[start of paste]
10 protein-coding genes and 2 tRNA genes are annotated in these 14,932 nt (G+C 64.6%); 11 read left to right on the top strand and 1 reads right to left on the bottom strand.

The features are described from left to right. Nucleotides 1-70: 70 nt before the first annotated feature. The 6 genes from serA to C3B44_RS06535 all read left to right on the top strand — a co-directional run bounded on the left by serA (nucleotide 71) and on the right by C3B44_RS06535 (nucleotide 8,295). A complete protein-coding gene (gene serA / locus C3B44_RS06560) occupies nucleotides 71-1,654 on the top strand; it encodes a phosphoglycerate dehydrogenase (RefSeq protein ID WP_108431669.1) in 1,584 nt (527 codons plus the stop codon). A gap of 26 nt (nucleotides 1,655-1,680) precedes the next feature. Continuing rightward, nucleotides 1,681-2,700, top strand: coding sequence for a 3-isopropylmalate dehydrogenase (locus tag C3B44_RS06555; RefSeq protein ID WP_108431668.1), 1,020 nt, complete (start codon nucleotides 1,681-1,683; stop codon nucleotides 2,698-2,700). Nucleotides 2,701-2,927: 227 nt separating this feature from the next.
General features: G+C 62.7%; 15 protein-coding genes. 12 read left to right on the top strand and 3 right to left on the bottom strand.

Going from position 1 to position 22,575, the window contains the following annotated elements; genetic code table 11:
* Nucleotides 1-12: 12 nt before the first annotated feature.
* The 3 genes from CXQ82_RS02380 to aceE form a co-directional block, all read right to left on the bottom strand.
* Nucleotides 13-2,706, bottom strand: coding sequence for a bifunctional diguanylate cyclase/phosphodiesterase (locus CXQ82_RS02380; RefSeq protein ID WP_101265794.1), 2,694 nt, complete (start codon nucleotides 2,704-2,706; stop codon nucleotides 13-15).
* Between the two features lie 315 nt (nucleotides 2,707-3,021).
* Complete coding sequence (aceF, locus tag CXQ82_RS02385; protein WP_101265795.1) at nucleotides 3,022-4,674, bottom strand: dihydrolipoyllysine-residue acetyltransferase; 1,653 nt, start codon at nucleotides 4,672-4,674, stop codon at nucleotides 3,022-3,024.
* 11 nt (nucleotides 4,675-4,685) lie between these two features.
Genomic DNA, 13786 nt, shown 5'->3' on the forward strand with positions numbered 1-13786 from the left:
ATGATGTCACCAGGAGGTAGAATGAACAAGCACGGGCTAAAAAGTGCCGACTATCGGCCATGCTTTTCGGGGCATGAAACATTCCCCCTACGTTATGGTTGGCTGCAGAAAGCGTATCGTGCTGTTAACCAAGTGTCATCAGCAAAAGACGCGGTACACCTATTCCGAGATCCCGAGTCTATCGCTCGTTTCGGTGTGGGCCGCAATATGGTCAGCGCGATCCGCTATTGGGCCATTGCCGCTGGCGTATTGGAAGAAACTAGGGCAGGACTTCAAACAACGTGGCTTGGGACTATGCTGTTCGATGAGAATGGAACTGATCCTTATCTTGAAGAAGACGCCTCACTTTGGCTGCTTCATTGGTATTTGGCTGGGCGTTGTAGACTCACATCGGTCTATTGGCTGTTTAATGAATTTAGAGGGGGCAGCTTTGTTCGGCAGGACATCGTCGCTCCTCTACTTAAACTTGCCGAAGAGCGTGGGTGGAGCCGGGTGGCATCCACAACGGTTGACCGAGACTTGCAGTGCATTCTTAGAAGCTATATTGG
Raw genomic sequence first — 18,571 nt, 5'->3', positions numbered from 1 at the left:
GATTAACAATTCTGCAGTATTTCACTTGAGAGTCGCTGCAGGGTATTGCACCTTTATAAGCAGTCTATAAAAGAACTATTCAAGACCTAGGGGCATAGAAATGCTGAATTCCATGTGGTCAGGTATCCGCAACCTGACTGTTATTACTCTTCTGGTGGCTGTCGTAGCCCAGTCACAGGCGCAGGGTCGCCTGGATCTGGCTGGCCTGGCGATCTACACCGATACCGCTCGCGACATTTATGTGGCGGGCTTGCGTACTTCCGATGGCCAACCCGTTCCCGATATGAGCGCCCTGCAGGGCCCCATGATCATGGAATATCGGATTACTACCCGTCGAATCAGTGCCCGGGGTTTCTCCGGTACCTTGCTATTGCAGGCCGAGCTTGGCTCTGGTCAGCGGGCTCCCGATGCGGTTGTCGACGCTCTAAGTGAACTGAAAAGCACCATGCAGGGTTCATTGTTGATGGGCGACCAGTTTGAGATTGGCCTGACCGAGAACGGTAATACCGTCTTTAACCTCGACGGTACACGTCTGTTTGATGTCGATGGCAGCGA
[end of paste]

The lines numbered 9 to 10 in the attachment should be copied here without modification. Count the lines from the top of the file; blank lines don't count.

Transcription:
* Complete coding sequence (aceF, locus tag CXQ82_RS02385; protein WP_101265795.1) at nucleotides 3,022-4,674, bottom strand: dihydrolipoyllysine-residue acetyltransferase; 1,653 nt, start codon at nucleotides 4,672-4,674, stop codon at nucleotides 3,022-3,024.
* 11 nt (nucleotides 4,675-4,685) lie between these two features.